- Japan wins World Team Trophy
- Hanyu, Uno keep Japan in the lead at World Team Trophy
- Uno, Mihara push Japan to first place as World Team Trophy opens in Tokyo
- A tribute to Mao Asada
- Russia’s Team Paradise wins second consecutive World title
- Interview with coaches Alexander König and Jean-François Ballester
USA’s Rachel and Michael Parsons clinch Junior World title
- Published: March 18, 2017
Rachel and Michael Parsons continued the success of the U.S. ice dancers and clinched the Junior World title Saturday in Taipei City at the 2017 ISU World Junior Figure Skating Championships. Teammates Christina Carreira and Anthony Ponomarenko came from sixth place to take the bronze, while Russia’s Alla Loboda and Pavel Drozd slipped from first to second and settled for the silver.
Parsons and Parsons were second in the short dance, but it was close. Skating last in the free dance, the brother-and-sister team turned in a strong, flowing performance to “Singing in the Rain” in a modern arrangement by Sophia Sin and Alexander Goldstein. As in their short dance, they earned a level four for almost all elements. The ISU Junior Grand Prix Final champions earned a personal best score for the free dance and edged ahead of Loboda and Drozd with a total of 164.83 points. The difference in the end was a mere 0.55 points.
Loboda and Drozd gave two smooth performances in both segments as well, and had the same levels as the winners. Their “Malaguena” free dance was powerful and characteristic. Both teams were equal and it came down to which style you prefer. The judging panel in Taipei slightly preferred the Americans over the Russians and awarded them a higher component score, however, it really could have gone either way.
“I think everybody has really improved since last year,” said Michael Parsons. “Everybody has been working really hard and it was a much closer competition since last year. I think Pavel and Alla skated amazingly. It was really fun watching them and competing with them. It was just an amazing competition.”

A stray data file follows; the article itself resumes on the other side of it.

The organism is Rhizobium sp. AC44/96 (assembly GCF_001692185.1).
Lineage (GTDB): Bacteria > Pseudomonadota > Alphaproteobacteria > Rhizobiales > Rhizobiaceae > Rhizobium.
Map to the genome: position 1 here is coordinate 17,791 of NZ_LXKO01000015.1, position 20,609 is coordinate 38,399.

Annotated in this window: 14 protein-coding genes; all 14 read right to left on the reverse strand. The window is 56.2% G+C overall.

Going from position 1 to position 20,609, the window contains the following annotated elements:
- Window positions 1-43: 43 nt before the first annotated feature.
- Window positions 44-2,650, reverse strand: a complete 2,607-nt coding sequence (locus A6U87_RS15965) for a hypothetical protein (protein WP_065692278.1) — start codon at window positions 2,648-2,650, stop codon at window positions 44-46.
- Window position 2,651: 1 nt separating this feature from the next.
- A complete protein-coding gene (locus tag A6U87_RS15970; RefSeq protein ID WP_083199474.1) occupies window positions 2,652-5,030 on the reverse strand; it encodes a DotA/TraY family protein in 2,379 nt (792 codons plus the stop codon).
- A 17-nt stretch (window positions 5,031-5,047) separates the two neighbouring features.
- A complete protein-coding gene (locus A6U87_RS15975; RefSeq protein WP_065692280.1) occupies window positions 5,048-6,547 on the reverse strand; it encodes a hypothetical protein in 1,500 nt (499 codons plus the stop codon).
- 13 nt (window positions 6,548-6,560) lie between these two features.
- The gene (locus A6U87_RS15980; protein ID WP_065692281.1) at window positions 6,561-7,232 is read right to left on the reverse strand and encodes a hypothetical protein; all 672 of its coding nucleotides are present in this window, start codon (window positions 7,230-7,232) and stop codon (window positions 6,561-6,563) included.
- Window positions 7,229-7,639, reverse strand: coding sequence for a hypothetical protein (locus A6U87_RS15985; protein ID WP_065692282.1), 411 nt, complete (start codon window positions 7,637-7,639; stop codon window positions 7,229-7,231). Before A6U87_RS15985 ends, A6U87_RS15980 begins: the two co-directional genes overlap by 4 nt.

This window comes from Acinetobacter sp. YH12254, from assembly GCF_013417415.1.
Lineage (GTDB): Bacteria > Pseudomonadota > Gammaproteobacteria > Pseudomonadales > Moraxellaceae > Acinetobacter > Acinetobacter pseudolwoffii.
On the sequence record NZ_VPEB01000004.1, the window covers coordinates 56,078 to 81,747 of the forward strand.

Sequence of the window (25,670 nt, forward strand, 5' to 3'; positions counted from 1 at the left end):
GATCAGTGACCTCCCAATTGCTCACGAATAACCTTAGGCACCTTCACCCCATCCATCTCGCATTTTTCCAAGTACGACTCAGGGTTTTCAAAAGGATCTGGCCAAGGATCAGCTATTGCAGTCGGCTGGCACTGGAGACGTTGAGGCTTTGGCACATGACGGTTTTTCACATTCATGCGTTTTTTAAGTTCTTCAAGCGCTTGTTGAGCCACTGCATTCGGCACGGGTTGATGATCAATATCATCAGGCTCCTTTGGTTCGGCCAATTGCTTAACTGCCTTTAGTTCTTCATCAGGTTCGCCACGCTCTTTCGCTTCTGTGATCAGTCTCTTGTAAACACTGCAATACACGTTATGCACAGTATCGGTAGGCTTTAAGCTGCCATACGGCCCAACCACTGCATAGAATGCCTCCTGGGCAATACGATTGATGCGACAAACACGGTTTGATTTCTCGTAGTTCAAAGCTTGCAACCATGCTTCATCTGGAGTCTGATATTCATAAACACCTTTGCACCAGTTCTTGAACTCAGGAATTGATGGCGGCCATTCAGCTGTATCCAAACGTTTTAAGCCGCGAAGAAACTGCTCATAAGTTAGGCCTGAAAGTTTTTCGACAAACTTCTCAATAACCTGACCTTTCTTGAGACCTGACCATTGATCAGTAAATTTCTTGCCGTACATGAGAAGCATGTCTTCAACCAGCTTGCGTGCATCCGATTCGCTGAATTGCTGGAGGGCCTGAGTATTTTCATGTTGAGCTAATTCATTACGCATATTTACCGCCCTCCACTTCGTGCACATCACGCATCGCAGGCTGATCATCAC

Both teams will move up to the senior level as they are aging out of juniors.
“I think looking to skating at the senior level it is a really important transition time for us. We kind of proved to ourselves that we can compete at the senior level,” Rachel Parsons noted.
“I really can’t wait,” her brother said about moving up. “It will be a whole new environment, a whole new set of competitions, a whole new set of competitors. I think we have so much to learn. I think us and Pavel and Alla are both really strong teams, but there are many, many strong teams in seniors. Just by competing with them, we’ll be able to become much better.”
Loboda and Drozd were also pleased with their performances in Taipei and look forward to the future.
“It will be interesting (to compete in seniors) and we are waiting impatiently for new emotions and feelings,” Loboda commented.
“I think it will be a big experience for us,” said Drozd. “I think you all know that there is a big difference between the junior and senior teams. So, we want to improve in the time we have before our first senior season. Maybe the main advice for us is to be ourselves and show what we can do in our first senior season, because I don’t think we have so high goals as the next year is the Olympic season.”
Bronze medalists Carreira and Ponomarenko will stay in juniors. This young team – both are 16 years old – impressed, especially in the free dance to “Exogenesis Symphony,” and moved up three spots in their debut at Junior Worlds.
“We really happy with how this season went. We achieved our goals and to top it off with the bronze medal was great,” Carreira said.
Ponomarenko is the son of Marina Klimova and Sergei Ponomarenko, who have a complete set of Olympic medals: bronze in 1984, silver in 1988 and gold in 1992. However, he does not feel intimidated by the legacy of his parents, who competed for the Soviet Union, but moved to the USA following their career.
“They really helped me throughout my career and they pushed me forward every day,” he said. “I feel like it is not an advantage, but it is very helpful what they say to me and how they help me.”
Russia’s Anastasia Shpilevaya and Grigory Smirnov and Anastasia Skoptcova and Kirill Aleshin placed fourth and fifth, proving the strength of the Russian dance school. Shpilevaya and Smirnov’s free dance to Italian pop songs looked somewhat old-fashioned, but the crowd enjoyed it. Skoptcova and Aleshin turned in a characteristic Flamenco.
Defending World Junior Champions Lorraine McNamara and Quinn Carpenter did not have a good competition and finished seventh. In the short dance, they struggled in the side by side steps that were only a level one and in the free, Carpenter had problems with the twizzles.